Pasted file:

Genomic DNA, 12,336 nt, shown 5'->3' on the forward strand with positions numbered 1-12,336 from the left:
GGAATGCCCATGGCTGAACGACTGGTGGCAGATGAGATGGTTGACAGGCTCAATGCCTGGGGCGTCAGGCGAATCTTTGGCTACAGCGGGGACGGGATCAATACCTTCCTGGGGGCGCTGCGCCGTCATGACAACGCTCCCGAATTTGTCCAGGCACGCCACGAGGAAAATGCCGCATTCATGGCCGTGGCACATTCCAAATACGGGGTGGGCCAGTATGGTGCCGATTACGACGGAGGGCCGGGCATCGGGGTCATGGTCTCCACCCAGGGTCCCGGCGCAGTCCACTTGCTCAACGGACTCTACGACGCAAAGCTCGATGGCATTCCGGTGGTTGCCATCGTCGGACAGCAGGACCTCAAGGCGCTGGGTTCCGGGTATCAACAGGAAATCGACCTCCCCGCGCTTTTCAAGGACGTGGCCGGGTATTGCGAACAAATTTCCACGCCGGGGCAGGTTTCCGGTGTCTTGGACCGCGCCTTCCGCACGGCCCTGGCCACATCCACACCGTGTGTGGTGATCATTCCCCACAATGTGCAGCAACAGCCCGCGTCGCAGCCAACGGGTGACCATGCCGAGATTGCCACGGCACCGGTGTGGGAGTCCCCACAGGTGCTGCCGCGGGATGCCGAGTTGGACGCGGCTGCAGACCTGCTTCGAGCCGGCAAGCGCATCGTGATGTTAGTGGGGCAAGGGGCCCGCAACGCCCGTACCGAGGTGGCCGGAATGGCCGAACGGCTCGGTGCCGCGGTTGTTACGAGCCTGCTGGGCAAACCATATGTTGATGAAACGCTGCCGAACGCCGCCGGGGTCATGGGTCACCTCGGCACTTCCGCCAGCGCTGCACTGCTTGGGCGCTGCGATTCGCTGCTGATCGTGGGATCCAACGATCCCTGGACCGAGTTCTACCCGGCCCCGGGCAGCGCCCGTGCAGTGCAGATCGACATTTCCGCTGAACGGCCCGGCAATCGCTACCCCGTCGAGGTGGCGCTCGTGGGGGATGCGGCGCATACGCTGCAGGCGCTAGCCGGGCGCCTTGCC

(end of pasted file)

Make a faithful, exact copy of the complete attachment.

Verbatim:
Genomic DNA, 12,336 nt, shown 5'->3' on the forward strand with positions numbered 1-12,336 from the left:
GGAATGCCCATGGCTGAACGACTGGTGGCAGATGAGATGGTTGACAGGCTCAATGCCTGGGGCGTCAGGCGAATCTTTGGCTACAGCGGGGACGGGATCAATACCTTCCTGGGGGCGCTGCGCCGTCATGACAACGCTCCCGAATTTGTCCAGGCACGCCACGAGGAAAATGCCGCATTCATGGCCGTGGCACATTCCAAATACGGGGTGGGCCAGTATGGTGCCGATTACGACGGAGGGCCGGGCATCGGGGTCATGGTCTCCACCCAGGGTCCCGGCGCAGTCCACTTGCTCAACGGACTCTACGACGCAAAGCTCGATGGCATTCCGGTGGTTGCCATCGTCGGACAGCAGGACCTCAAGGCGCTGGGTTCCGGGTATCAACAGGAAATCGACCTCCCCGCGCTTTTCAAGGACGTGGCCGGGTATTGCGAACAAATTTCCACGCCGGGGCAGGTTTCCGGTGTCTTGGACCGCGCCTTCCGCACGGCCCTGGCCACATCCACACCGTGTGTGGTGATCATTCCCCACAATGTGCAGCAACAGCCCGCGTCGCAGCCAACGGGTGACCATGCCGAGATTGCCACGGCACCGGTGTGGGAGTCCCCACAGGTGCTGCCGCGGGATGCCGAGTTGGACGCGGCTGCAGACCTGCTTCGAGCCGGCAAGCGCATCGTGATGTTAGTGGGGCAAGGGGCCCGCAACGCCCGTACCGAGGTGGCCGGAATGGCCGAACGGCTCGGTGCCGCGGTTGTTACGAGCCTGCTGGGCAAACCATATGTTGATGAAACGCTGCCGAACGCCGCCGGGGTCATGGGTCACCTCGGCACTTCCGCCAGCGCTGCACTGCTTGGGCGCTGCGATTCGCTGCTGATCGTGGGATCCAACGATCCCTGGACCGAGTTCTACCCGGCCCCGGGCAGCGCCCGTGCAGTGCAGATCGACATTTCCGCTGAACGGCCCGGCAATCGCTACCCCGTCGAGGTGGCGCTCGTGGGGGATGCGGCGCATACGCTGCAGGCGCTAGCCGGGCGCCTTGCC